Moonlight Sonata at the Mayo Clinic, by Nora Gallagher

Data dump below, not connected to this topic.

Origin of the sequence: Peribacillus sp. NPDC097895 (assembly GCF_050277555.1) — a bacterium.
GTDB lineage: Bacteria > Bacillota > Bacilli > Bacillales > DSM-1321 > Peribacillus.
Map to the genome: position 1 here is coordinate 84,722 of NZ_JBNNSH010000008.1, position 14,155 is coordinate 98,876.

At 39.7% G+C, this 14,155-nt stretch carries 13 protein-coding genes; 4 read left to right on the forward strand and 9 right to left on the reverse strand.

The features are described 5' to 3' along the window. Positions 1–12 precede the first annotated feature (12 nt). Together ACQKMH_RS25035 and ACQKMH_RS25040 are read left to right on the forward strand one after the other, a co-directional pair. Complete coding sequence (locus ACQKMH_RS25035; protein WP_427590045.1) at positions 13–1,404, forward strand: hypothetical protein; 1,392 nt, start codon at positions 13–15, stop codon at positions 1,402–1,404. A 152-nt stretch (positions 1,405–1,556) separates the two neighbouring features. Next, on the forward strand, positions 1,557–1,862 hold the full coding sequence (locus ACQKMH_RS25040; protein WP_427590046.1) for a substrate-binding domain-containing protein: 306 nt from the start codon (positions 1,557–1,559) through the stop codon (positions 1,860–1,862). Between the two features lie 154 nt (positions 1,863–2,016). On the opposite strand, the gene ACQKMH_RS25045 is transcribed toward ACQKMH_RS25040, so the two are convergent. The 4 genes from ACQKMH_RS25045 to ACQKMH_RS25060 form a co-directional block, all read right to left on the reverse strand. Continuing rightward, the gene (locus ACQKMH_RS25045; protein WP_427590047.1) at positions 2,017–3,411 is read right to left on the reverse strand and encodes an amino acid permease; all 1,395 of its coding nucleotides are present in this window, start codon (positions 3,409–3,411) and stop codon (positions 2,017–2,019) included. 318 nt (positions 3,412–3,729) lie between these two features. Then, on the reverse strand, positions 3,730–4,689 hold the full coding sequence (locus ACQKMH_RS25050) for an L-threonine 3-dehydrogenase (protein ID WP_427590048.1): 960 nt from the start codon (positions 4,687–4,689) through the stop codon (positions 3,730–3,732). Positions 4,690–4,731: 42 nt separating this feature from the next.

In November 2009, the vision in Nora Gallagher’s right eye went blurry. For the next two years Gallagher went from specialist to specialist trying to find out what was wrong. In the process she learned how illness can strip away not only the illusion of control, but also one’s faith, hope, and very identity. Naturally, she wrote about it. Her two previous memoirs, Things Seen and Unseen (1998) and Practicing Resurrection (2003), dealt with practicing faith in a world with more questions than answers. In Moonlight Sonata, terrified that she will lose her life—or everything that gives it meaning—she radically redefines what faith means to her. More open to the present moment, more understanding of others who suffer, she loses interest in church and creeds. Some readers will be uncomfortable with her conclusions, but anyone who has experienced serious illness will appreciate her journey.

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